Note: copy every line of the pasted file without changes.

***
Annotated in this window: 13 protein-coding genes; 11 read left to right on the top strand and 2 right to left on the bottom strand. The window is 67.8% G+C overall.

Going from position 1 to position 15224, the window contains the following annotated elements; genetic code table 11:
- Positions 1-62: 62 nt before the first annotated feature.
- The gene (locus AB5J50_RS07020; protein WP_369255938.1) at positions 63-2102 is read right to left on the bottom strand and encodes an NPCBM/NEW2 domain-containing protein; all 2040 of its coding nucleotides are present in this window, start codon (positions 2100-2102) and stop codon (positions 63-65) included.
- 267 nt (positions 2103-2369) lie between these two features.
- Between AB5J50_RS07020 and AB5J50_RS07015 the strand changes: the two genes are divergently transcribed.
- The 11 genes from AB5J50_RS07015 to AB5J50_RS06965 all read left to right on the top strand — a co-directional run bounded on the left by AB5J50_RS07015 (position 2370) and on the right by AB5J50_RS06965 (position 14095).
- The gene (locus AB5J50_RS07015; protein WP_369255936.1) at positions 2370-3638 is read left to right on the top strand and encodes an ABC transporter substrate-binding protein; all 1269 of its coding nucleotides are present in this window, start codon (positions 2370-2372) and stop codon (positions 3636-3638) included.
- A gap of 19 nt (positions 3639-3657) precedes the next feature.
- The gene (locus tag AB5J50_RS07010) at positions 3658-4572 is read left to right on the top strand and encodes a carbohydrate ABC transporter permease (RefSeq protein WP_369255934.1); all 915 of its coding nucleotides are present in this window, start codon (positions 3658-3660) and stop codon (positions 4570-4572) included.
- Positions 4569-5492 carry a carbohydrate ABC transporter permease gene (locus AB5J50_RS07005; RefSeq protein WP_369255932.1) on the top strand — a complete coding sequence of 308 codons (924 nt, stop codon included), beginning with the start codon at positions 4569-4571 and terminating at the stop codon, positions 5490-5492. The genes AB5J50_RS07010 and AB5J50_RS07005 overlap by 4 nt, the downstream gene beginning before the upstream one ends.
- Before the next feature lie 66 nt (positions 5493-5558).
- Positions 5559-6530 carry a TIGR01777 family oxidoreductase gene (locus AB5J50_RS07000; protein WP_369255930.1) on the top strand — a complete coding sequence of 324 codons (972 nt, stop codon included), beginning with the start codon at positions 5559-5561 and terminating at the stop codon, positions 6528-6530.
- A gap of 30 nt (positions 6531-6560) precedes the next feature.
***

Annotated in this window: 13 protein-coding genes; 11 read left to right on the top strand and 2 right to left on the bottom strand. The window is 67.8% G+C overall.

Going from position 1 to position 15224, the window contains the following annotated elements; genetic code table 11:
- Positions 1-62: 62 nt before the first annotated feature.
- The gene (locus AB5J50_RS07020; protein WP_369255938.1) at positions 63-2102 is read right to left on the bottom strand and encodes an NPCBM/NEW2 domain-containing protein; all 2040 of its coding nucleotides are present in this window, start codon (positions 2100-2102) and stop codon (positions 63-65) included.
- 267 nt (positions 2103-2369) lie between these two features.
- Between AB5J50_RS07020 and AB5J50_RS07015 the strand changes: the two genes are divergently transcribed.
- The 11 genes from AB5J50_RS07015 to AB5J50_RS06965 all read left to right on the top strand — a co-directional run bounded on the left by AB5J50_RS07015 (position 2370) and on the right by AB5J50_RS06965 (position 14095).
- The gene (locus AB5J50_RS07015; protein WP_369255936.1) at positions 2370-3638 is read left to right on the top strand and encodes an ABC transporter substrate-binding protein; all 1269 of its coding nucleotides are present in this window, start codon (positions 2370-2372) and stop codon (positions 3636-3638) included.
- A gap of 19 nt (positions 3639-3657) precedes the next feature.
- The gene (locus tag AB5J50_RS07010) at positions 3658-4572 is read left to right on the top strand and encodes a carbohydrate ABC transporter permease (RefSeq protein WP_369255934.1); all 915 of its coding nucleotides are present in this window, start codon (positions 3658-3660) and stop codon (positions 4570-4572) included.
- Positions 4569-5492 carry a carbohydrate ABC transporter permease gene (locus AB5J50_RS07005; RefSeq protein WP_369255932.1) on the top strand — a complete coding sequence of 308 codons (924 nt, stop codon included), beginning with the start codon at positions 4569-4571 and terminating at the stop codon, positions 5490-5492. The genes AB5J50_RS07010 and AB5J50_RS07005 overlap by 4 nt, the downstream gene beginning before the upstream one ends.
- Before the next feature lie 66 nt (positions 5493-5558).
- Positions 5559-6530 carry a TIGR01777 family oxidoreductase gene (locus AB5J50_RS07000; protein WP_369255930.1) on the top strand — a complete coding sequence of 324 codons (972 nt, stop codon included), beginning with the start codon at positions 5559-5561 and terminating at the stop codon, positions 6528-6530.
- A gap of 30 nt (positions 6531-6560) precedes the next feature.